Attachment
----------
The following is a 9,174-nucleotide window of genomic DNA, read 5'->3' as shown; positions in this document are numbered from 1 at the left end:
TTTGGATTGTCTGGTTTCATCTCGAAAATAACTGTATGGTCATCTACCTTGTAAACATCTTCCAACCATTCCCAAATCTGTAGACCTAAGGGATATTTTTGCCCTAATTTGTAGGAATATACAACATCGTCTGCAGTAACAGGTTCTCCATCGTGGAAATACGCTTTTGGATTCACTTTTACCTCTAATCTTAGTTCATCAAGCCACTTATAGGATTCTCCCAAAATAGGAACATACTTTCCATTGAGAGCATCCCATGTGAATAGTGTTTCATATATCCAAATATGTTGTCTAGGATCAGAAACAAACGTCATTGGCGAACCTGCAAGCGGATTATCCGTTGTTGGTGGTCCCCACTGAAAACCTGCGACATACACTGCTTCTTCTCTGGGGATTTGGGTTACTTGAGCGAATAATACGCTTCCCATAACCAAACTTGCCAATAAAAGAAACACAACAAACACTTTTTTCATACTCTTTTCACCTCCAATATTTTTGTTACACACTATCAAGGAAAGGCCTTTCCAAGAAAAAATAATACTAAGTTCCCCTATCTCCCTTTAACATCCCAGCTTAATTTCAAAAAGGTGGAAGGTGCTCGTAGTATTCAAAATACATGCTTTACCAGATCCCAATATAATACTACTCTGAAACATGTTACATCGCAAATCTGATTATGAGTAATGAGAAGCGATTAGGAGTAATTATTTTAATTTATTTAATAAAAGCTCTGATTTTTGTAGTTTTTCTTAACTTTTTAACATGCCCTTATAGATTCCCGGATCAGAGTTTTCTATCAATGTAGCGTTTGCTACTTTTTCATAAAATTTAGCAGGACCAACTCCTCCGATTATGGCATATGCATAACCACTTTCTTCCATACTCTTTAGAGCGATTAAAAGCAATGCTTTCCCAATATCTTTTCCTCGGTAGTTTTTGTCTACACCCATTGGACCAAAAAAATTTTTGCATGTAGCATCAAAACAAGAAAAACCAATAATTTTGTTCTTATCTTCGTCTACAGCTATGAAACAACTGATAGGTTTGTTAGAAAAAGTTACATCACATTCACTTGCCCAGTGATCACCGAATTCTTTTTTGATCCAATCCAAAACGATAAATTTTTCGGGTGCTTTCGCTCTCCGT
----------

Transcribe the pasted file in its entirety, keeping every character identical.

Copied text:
The following is a 9,174-nucleotide window of genomic DNA, read 5'->3' as shown; positions in this document are numbered from 1 at the left end:
TTTGGATTGTCTGGTTTCATCTCGAAAATAACTGTATGGTCATCTACCTTGTAAACATCTTCCAACCATTCCCAAATCTGTAGACCTAAGGGATATTTTTGCCCTAATTTGTAGGAATATACAACATCGTCTGCAGTAACAGGTTCTCCATCGTGGAAATACGCTTTTGGATTCACTTTTACCTCTAATCTTAGTTCATCAAGCCACTTATAGGATTCTCCCAAAATAGGAACATACTTTCCATTGAGAGCATCCCATGTGAATAGTGTTTCATATATCCAAATATGTTGTCTAGGATCAGAAACAAACGTCATTGGCGAACCTGCAAGCGGATTATCCGTTGTTGGTGGTCCCCACTGAAAACCTGCGACATACACTGCTTCTTCTCTGGGGATTTGGGTTACTTGAGCGAATAATACGCTTCCCATAACCAAACTTGCCAATAAAAGAAACACAACAAACACTTTTTTCATACTCTTTTCACCTCCAATATTTTTGTTACACACTATCAAGGAAAGGCCTTTCCAAGAAAAAATAATACTAAGTTCCCCTATCTCCCTTTAACATCCCAGCTTAATTTCAAAAAGGTGGAAGGTGCTCGTAGTATTCAAAATACATGCTTTACCAGATCCCAATATAATACTACTCTGAAACATGTTACATCGCAAATCTGATTATGAGTAATGAGAAGCGATTAGGAGTAATTATTTTAATTTATTTAATAAAAGCTCTGATTTTTGTAGTTTTTCTTAACTTTTTAACATGCCCTTATAGATTCCCGGATCAGAGTTTTCTATCAATGTAGCGTTTGCTACTTTTTCATAAAATTTAGCAGGACCAACTCCTCCGATTATGGCATATGCATAACCACTTTCTTCCATACTCTTTAGAGCGATTAAAAGCAATGCTTTCCCAATATCTTTTCCTCGGTAGTTTTTGTCTACACCCATTGGACCAAAAAAATTTTTGCATGTAGCATCAAAACAAGAAAAACCAATAATTTTGTTCTTATCTTCGTCTACAGCTATGAAACAACTGATAGGTTTGTTAGAAAAAGTTACATCACATTCACTTGCCCAGTGATCACCGAATTCTTTTTTGATCCAATCCAAAACGATAAATTTTTCGGGTGCTTTCGCTCTCCGT